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 Post subject: Pro Life, Pro-family
PostPosted: Wed Apr 25, 2018 11:00 pm 
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This is how conservatives treat families.

Pediatrician wouldn't care for baby with 2 moms - Freep.com

Quote:
But as Jami and Krista Contreras sat in the exam room, waiting to be seen for their newborn's first checkup, another pediatrician entered the room and delivered a major blow: The doctor they were hoping for had a change of heart. After "much prayer," she decided that she couldn't treat their baby because they are lesbians.

"I was completely dumbfounded," recalled Krista Contreras, the baby's biological mother. "We just looked at each other and said, 'Did we hear that correctly?' .... When we tell people about it, they don't believe us. They say, '(Doctors) can't do that. That's not legal.' And we say, 'Yes it is.'"

The Contrerases of Oak Park are going public with their story to raise awareness about the discrimination that the lesbian, gay, bisexual and transgender (LGBT) community continues to face. There is no federal or Michigan law that explicitly prohibits discrimination against LGBT individuals.


It's for their own good, you know.

:problem:

Image

:problem:

So much for being prolife and pro-family. :roll:

dumb bigot

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 Post subject: Re: Pro Life, Pro-family
PostPosted: Wed Apr 25, 2018 11:45 pm 
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After much prayer? Wow. So God said don’t care for the baby?

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 Post subject: Re: Pro Life, Pro-family
PostPosted: Thu Apr 26, 2018 1:00 am 
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The article has a section which discusses the legal aspect of this discrimination. This is discrimination no question about that.

Quote:
Decision not illegal

Krista and Jami Contreras are not suing Roi. They concede that Roi did nothing illegal — which is precisely what they have a problem with: There are few laws on the books that protect the LGBT community from discrimination.

"There's no law that prohibits it," Wayne State University Constitutional Law Professor Robert Sedler said of Roi's actions. "It's the same as a florist refusing to sell flowers for a same-sex wedding."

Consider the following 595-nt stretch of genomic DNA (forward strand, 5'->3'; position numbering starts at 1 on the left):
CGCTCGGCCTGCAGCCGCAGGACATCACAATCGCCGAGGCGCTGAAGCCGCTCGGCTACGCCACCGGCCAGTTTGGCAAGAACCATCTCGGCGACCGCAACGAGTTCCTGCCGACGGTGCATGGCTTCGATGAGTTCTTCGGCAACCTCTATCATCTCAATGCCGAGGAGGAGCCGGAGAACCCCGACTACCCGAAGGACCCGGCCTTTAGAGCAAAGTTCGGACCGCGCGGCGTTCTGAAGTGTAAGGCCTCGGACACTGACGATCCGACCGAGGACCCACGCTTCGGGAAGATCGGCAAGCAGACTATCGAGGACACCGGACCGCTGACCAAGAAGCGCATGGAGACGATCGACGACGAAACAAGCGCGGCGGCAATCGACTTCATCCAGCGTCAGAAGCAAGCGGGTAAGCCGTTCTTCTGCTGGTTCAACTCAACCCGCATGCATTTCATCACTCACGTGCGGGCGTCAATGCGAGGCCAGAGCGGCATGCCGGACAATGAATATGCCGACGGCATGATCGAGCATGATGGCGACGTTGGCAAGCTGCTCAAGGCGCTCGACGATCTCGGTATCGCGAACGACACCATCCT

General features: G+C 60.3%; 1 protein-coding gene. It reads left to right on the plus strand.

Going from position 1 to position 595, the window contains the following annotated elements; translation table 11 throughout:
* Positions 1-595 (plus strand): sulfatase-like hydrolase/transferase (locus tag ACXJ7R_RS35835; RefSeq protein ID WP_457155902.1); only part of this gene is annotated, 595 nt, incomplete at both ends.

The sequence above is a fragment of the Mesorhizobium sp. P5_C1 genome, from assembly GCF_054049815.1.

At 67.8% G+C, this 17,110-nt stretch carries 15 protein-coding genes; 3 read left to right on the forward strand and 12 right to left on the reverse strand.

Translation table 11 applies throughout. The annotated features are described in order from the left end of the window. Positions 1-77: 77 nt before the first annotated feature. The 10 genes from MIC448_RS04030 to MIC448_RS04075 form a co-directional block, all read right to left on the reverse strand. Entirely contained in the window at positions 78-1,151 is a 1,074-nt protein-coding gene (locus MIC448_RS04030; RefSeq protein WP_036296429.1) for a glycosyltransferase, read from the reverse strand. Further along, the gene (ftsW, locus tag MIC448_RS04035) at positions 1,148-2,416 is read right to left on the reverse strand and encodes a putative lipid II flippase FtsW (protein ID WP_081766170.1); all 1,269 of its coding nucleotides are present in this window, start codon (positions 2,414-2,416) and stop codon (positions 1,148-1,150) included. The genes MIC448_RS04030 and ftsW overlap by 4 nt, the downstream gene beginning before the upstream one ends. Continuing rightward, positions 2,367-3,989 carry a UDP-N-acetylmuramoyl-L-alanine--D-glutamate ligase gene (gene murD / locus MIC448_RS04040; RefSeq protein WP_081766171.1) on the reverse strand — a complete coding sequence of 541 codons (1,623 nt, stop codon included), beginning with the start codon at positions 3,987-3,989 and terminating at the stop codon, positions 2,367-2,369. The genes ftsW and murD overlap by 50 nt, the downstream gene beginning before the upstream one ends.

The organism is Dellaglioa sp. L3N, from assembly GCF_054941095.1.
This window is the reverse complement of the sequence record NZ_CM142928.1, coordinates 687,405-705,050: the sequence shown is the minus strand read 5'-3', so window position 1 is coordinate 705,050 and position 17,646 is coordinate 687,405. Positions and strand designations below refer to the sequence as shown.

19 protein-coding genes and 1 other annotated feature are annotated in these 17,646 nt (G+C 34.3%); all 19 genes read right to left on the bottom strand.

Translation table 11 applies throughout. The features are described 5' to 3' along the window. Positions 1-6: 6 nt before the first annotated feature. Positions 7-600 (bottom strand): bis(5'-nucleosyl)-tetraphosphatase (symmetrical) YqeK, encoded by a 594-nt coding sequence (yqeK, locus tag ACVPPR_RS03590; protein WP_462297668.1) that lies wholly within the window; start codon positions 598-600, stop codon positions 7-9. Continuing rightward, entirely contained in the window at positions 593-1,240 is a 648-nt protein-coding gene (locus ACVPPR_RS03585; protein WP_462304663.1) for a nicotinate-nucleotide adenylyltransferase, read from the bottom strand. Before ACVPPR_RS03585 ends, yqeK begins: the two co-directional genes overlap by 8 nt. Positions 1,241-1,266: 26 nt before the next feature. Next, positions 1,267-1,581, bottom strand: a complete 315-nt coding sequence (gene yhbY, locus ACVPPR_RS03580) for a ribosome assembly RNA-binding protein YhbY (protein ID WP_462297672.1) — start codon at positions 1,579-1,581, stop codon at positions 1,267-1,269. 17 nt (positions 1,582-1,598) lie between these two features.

Currently, 22 states have laws that prohibit doctors from discriminating against someone based on their sexual orientation. Michigan is not one of these states


This is discrimination. A question is opened, should there be a law?

What comes to my mind is that this may be a case of be careful of what you ask for. In the case of Krista and Jami Contreras their feeling may have been hurt, and readers such as me may have hurt feeling as well.

Should there be a law?

In the interest of the baby, would the baby's needs be enhanced by forcing a doctor treat her when the doctor is not in the correct state of mind to be treating her?


This is ugly, this is messy, but as a parent I would want to face this rather than face what the alternative may have been later. A law might cover over and hide the messy necessary truth.


For the first half of my life I knew a patient could fire a doctor, but the thought never crossed my mind that a doctor could fire a patient.

One night when I was about 30 I hauled a suicidal woman who had taken a whole bottle of pills to the hospital. When I arrive I found out that the emergency room personnel were well acquainted with this women.

They settled her in for a stay and a nurse told me that she would make calls and see if they could find a doctor who would treat her. The person talking to me was rather concerned that she would not be able to find one who would. This woman had apparently burned the bridge with every doctor who would specialize in treating suicidal patients in a small city of 45,000 people, and she had only been living there five or six years.

Then a few years later a doctor fired my dad, he wouldn't do what she told him to do. It feels wrong but I have come to the conclusion that it's the way it is. It might not be wrong. :|


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 Post subject: Re: Pro Life, Pro-family
PostPosted: Thu Apr 26, 2018 5:31 am 
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Sam, your argument is the same one made over and over. Gee, you're not required to go to a restaurant if you don't want to - so why should a restaurant be required to serve you if it doesn't want to?


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 Post subject: Re: Pro Life, Pro-family
PostPosted: Thu Apr 26, 2018 8:17 am